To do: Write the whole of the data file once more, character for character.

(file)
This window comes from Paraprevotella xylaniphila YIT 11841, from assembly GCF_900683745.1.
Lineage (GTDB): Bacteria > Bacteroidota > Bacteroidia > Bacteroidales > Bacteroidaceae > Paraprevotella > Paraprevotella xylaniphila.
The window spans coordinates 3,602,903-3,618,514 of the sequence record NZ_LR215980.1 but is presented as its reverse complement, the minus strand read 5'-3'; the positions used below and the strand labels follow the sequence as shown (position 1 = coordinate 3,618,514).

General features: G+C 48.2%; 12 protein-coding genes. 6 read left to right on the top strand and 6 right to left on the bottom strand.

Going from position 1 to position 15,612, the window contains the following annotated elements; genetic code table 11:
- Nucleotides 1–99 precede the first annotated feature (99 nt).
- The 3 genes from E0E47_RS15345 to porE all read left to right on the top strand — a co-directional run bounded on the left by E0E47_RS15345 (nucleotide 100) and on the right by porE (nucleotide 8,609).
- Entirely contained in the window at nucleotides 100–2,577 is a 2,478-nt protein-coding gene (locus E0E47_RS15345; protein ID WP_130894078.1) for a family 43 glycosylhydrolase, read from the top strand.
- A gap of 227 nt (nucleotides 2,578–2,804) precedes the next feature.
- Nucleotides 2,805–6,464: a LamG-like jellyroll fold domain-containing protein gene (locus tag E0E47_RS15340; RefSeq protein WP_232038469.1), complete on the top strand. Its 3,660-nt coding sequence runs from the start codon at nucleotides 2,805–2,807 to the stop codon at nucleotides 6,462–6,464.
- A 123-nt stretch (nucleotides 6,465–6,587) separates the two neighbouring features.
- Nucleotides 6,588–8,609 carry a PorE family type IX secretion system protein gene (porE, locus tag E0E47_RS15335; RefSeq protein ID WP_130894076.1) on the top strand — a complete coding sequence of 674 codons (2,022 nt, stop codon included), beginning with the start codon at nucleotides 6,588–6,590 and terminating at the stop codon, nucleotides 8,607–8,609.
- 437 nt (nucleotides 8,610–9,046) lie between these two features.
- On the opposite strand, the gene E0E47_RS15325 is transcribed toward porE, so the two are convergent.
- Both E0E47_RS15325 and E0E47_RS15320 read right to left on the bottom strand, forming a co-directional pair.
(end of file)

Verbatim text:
This window comes from Paraprevotella xylaniphila YIT 11841, from assembly GCF_900683745.1.
Lineage (GTDB): Bacteria > Bacteroidota > Bacteroidia > Bacteroidales > Bacteroidaceae > Paraprevotella > Paraprevotella xylaniphila.
The window spans coordinates 3,602,903-3,618,514 of the sequence record NZ_LR215980.1 but is presented as its reverse complement, the minus strand read 5'-3'; the positions used below and the strand labels follow the sequence as shown (position 1 = coordinate 3,618,514).

General features: G+C 48.2%; 12 protein-coding genes. 6 read left to right on the top strand and 6 right to left on the bottom strand.

Going from position 1 to position 15,612, the window contains the following annotated elements; genetic code table 11:
- Nucleotides 1–99 precede the first annotated feature (99 nt).
- The 3 genes from E0E47_RS15345 to porE all read left to right on the top strand — a co-directional run bounded on the left by E0E47_RS15345 (nucleotide 100) and on the right by porE (nucleotide 8,609).
- Entirely contained in the window at nucleotides 100–2,577 is a 2,478-nt protein-coding gene (locus E0E47_RS15345; protein ID WP_130894078.1) for a family 43 glycosylhydrolase, read from the top strand.
- A gap of 227 nt (nucleotides 2,578–2,804) precedes the next feature.
- Nucleotides 2,805–6,464: a LamG-like jellyroll fold domain-containing protein gene (locus tag E0E47_RS15340; RefSeq protein WP_232038469.1), complete on the top strand. Its 3,660-nt coding sequence runs from the start codon at nucleotides 2,805–2,807 to the stop codon at nucleotides 6,462–6,464.
- A 123-nt stretch (nucleotides 6,465–6,587) separates the two neighbouring features.
- Nucleotides 6,588–8,609 carry a PorE family type IX secretion system protein gene (porE, locus tag E0E47_RS15335; RefSeq protein ID WP_130894076.1) on the top strand — a complete coding sequence of 674 codons (2,022 nt, stop codon included), beginning with the start codon at nucleotides 6,588–6,590 and terminating at the stop codon, nucleotides 8,607–8,609.
- 437 nt (nucleotides 8,610–9,046) lie between these two features.
- On the opposite strand, the gene E0E47_RS15325 is transcribed toward porE, so the two are convergent.
- Both E0E47_RS15325 and E0E47_RS15320 read right to left on the bottom strand, forming a co-directional pair.